Ephesians 1:4-6 | Spiritual Blessings in Christ
3 Blessed be the God and Father of our Lord Jesus Christ, who has blessed us in Christ with every spiritual blessing in the heavenly places, 4 even as he chose us in him before the foundation of the world, that we should be holy and blameless before him. In love 5 he predestined us for adoption as sons through Jesus Christ, according to the purpose of his will, 6 to the praise of his glorious grace, with which he has blessed us in the Beloved.
God’s purpose for every believer is reconciliation in Christ for all time. Therefore, if you’re in Christ, your life is absolutely massive, with a glorious destiny. I wonder if you believe that?
This world minimizes us, selling a cheap version of everything. We’re surrounded by the trivial and phony and misleading, rushing us from one distraction to another. We grow tired and disappointed. After a while, we begin to wonder what life amounts to. We trust Jesus and do our best, but we still fail. Sometimes we feel weak and worthless. But the Christian should abound in hope. How can we do that? We need to see the glorious things God has done for us, and the ultimate end to which he’s taking us. In these verses, Paul helps us see that.
Now, I know many people find the doctrines of God’s election and predestination very difficult. Many godly Christians have differing views. But we are not saved by our perfect understanding of these doctrines. We aren’t saved by a doctrine at all. We’re saved by a person, Jesus Christ.
You may have questions about these doctrines, and we won’t answer all those today. After all, this passage is not a treatise on election and predestination. It is about the end to which they lead: that we should be holy and blameless before God, and our adoption through Christ, to the praise his glorious grace. But if you have questions you’re wrestling through, we’re a church that wants to help satisfy those questions. We all want to know as much about God as we can. So, Dustin and I and your community group leaders are available anytime.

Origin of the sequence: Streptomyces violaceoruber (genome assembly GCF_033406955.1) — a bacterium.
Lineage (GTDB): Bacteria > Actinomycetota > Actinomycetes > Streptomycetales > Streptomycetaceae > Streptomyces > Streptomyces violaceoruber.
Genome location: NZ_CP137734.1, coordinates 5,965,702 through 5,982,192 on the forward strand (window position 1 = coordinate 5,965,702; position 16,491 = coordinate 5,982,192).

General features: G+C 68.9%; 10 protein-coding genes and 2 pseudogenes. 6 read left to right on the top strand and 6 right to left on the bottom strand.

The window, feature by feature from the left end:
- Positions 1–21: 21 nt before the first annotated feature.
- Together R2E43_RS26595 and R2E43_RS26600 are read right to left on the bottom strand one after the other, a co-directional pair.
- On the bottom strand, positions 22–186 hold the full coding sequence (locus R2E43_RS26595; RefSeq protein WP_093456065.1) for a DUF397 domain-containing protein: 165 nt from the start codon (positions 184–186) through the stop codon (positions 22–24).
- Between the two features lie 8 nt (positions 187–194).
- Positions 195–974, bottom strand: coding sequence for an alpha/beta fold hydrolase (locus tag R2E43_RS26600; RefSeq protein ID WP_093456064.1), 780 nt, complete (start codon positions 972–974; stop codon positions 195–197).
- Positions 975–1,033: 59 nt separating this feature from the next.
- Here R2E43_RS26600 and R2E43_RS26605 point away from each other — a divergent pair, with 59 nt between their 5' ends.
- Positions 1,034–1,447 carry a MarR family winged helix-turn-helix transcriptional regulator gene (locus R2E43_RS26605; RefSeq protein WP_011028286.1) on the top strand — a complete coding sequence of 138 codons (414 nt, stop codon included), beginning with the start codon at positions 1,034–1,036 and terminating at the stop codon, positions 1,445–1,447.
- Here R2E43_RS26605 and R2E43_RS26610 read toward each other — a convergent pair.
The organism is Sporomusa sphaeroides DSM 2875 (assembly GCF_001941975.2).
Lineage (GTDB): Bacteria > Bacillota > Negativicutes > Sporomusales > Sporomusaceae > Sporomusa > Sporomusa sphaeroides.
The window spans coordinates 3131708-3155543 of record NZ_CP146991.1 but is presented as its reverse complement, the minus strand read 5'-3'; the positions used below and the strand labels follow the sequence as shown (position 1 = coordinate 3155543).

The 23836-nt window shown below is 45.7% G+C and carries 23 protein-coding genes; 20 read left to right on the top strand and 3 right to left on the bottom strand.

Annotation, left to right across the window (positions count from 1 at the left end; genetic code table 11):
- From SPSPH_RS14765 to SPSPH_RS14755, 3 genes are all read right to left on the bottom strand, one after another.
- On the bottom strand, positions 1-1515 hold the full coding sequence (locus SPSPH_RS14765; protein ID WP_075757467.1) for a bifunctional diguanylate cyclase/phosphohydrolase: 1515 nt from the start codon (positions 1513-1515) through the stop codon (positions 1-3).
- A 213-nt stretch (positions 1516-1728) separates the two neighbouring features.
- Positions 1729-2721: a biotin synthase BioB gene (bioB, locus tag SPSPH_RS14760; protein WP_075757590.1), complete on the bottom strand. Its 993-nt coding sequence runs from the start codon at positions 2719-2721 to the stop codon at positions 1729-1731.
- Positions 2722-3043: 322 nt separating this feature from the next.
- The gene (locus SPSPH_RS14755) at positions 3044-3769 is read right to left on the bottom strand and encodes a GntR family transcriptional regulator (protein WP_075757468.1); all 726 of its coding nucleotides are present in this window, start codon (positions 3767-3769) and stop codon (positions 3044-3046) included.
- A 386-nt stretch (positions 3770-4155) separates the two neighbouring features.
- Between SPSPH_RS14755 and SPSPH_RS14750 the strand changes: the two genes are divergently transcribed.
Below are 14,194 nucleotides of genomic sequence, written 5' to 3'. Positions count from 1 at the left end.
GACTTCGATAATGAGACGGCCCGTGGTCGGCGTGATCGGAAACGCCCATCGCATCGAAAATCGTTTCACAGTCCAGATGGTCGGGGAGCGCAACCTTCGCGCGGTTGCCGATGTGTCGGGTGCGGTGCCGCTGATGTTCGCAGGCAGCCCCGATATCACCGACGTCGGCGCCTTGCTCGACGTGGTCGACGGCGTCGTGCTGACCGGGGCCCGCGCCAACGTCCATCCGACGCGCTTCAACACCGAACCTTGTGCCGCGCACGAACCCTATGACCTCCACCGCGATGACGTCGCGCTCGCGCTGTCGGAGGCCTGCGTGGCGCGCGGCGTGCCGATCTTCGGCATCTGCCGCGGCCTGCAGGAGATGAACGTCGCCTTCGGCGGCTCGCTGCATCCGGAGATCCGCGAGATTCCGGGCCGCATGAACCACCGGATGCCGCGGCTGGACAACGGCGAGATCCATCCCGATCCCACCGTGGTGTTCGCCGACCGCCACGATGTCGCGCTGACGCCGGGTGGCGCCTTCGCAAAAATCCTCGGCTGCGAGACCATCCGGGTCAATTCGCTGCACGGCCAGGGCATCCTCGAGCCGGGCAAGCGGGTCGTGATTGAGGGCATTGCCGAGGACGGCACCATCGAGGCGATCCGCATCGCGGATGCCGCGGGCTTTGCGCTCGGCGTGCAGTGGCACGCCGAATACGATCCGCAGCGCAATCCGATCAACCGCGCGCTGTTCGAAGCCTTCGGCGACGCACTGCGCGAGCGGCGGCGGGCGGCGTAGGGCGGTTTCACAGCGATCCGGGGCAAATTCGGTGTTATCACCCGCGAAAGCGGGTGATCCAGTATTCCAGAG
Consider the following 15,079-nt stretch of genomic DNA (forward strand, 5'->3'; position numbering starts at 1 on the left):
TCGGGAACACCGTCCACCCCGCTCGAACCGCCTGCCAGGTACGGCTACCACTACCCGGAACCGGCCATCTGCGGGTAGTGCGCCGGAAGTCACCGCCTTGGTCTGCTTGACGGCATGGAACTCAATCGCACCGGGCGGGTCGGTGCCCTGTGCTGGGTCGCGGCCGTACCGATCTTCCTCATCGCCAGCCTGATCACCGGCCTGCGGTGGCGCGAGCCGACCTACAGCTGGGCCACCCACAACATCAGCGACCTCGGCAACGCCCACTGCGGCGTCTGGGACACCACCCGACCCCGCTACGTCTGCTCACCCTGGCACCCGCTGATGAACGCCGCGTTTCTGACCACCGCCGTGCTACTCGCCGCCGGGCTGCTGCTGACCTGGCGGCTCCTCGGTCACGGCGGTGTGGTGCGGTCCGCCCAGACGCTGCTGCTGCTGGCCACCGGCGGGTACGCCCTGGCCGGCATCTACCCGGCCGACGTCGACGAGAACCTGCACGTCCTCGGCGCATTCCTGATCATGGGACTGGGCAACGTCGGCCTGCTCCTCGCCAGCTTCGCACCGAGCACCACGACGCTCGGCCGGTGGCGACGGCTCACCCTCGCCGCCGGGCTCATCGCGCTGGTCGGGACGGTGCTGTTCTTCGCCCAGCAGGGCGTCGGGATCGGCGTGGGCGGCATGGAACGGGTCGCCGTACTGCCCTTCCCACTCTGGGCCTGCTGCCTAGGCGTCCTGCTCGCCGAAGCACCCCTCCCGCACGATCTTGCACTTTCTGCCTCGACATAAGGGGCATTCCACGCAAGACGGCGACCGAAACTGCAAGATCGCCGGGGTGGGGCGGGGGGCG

Now, we have three verses, so we have three points.
God makes us holy and blameless
God adopts us through Christ
God blesses us to praise his glorious grace
God makes us holy and blameless
even as he chose us in him before the foundation of the world, that we should be holy and blameless before him.
God, the Father, chose us, his people, in him, Jesus Christ. In verse 3, Paul says God blessed us in Christ with every spiritual blessing in the heavenly places, and the first blessing he highlights is that of election. So what is election? Election is God’s sovereign choice of his people unto salvation.
Paul isn’t introducing a new doctrine. It’s one that runs throughout the whole of Scripture. Paul also doesn’t make an argument for election here, he merely affirms it to drive us to its purpose. What is our election for? “That we should be holy and blameless before him.” To be holy and blameless means, in the simplest terms, to be like God. The Bible is very clear that God is holy. His holiness is not a part of who he is; it is who he is. Holiness means wholeness, completeness, perfection in every moral sense. To be holy is to possess ultimate purity. It is also to lack all pollution. So God is blameless, spotless, with no impurity, no stain, no reason for shame. And Paul says our election is so that we might be like that. He’s showing in the strongest terms what God means to do to us: he aims to make us like himself.